Of course it helped make even more sense when preceded by this – the AoPs for the job. See the next graphic.
An Advanced Organizers for the Clients and Stakeholders who would judge the accuracy, completeness and appropriateness of the (in this case) the Analysis data.
Not every ISD effort is concerned with the whole job – which is what CAD addresses to produce an architected Performance Competence Development Path (aka: Learning Path).
CAD is the Systems Engineering equivalent of ISD – where MCD is the ADDIE-like “NPD New Product Development” level of Instructional Design – leading to development/acquisition, etc. of any gaps on the first draft of the Path. Then MCD/IAD efforts build out the gaps (build and or buy/customize-append).
But in PACT – the Learners never see the full 3-part behavioral objectives – at either level – they only see…
Part 1 of the 3 Part Behavioral Objectives
That way they don’t inadvertently disconnect. Or wander.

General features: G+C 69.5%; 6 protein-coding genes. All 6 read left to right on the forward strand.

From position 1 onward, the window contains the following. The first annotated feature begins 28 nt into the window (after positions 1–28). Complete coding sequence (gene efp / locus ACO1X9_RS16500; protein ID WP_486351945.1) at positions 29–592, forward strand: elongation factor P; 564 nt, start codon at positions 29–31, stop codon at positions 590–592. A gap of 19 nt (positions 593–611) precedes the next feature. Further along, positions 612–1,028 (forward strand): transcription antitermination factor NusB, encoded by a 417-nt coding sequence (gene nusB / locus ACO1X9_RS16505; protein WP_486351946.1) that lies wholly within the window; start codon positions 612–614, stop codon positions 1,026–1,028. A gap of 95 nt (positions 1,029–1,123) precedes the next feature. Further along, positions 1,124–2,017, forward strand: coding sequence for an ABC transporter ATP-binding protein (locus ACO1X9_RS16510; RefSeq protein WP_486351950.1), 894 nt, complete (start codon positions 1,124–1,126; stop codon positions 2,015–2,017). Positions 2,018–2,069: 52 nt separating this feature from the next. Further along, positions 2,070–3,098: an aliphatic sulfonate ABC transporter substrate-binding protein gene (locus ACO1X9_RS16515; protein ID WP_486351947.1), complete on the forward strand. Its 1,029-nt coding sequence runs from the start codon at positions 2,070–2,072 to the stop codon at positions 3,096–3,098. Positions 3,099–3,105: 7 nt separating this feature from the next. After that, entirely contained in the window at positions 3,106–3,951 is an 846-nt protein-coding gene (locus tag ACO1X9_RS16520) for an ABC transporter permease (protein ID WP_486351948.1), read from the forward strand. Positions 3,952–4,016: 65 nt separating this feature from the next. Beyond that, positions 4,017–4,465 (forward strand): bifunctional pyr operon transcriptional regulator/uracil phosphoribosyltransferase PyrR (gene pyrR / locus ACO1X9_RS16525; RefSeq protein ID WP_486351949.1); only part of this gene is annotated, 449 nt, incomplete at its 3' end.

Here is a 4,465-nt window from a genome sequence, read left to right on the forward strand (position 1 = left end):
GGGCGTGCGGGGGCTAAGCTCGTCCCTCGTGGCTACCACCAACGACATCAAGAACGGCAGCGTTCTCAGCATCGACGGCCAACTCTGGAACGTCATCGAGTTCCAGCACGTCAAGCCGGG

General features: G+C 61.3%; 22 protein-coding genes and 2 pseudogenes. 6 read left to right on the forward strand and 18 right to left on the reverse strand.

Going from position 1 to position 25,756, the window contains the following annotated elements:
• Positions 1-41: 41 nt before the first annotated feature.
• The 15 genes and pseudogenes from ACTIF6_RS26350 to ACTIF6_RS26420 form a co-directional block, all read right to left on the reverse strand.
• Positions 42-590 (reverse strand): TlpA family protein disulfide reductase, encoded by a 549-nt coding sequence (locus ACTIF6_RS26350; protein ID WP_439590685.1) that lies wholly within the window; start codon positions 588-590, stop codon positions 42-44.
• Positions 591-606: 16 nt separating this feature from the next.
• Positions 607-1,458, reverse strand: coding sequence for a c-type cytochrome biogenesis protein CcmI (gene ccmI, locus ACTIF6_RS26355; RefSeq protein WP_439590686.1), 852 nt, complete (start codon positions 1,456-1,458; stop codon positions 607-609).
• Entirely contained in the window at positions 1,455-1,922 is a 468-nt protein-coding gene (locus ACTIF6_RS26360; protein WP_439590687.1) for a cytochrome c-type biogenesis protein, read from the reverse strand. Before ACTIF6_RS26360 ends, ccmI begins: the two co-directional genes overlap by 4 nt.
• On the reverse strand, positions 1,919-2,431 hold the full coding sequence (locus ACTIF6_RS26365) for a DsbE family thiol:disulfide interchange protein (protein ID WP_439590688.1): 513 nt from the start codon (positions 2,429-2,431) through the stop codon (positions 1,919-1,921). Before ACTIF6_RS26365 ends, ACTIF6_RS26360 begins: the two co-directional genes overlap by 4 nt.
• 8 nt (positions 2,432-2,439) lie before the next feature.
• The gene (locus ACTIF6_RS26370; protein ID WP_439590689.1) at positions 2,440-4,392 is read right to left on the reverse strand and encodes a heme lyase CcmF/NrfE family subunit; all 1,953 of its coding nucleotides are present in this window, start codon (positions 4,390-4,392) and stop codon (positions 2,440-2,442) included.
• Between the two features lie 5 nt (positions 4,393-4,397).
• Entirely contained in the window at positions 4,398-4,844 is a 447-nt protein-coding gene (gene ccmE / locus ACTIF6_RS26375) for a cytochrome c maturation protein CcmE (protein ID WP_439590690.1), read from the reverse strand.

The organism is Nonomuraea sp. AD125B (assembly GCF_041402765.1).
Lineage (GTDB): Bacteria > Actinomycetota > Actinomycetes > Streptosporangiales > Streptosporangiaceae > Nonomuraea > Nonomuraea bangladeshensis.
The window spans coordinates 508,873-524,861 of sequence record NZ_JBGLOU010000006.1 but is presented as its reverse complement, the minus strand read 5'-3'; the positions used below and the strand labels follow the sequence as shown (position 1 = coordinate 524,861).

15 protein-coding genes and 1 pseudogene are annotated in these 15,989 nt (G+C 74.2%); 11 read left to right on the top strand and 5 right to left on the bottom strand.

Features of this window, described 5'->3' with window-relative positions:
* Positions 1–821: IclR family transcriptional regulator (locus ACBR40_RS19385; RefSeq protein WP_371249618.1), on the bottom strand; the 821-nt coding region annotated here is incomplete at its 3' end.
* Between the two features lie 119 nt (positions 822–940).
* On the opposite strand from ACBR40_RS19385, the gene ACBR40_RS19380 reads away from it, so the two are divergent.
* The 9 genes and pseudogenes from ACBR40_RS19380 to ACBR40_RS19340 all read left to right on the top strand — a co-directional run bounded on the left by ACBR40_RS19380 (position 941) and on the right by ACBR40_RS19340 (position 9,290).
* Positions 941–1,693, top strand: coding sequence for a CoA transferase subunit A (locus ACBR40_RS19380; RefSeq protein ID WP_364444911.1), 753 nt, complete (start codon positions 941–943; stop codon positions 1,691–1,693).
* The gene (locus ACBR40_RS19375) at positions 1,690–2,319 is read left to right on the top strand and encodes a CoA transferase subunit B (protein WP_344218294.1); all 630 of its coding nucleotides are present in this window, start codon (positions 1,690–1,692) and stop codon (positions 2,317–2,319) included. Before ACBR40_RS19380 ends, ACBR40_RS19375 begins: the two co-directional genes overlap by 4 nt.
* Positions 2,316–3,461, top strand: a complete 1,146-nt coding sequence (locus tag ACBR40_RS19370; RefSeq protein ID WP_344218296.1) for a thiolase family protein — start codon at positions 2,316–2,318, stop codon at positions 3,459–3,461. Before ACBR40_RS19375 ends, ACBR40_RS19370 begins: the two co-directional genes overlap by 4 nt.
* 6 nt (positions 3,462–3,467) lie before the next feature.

We can “count ’em” both to see if anything inadvertently slipped through the cracks.
And – we also don’t go wild with the Number of Objectives.
The first graphic above in this post – are the Terminal Learning Objectives for a 5-day workshop.
Note – they don’t have to be disseminated via a Slide – they could take the form of a live demonstration or a video – I sometimes do them in a DEMO before the typical chain of INFO – DEMO – APPO (Application Exercise) when doing Lesson Mapping. You might give everyone a checklist and play Find Waldo – where the subject in the dmeo or video is doing stuff right and/or wrong.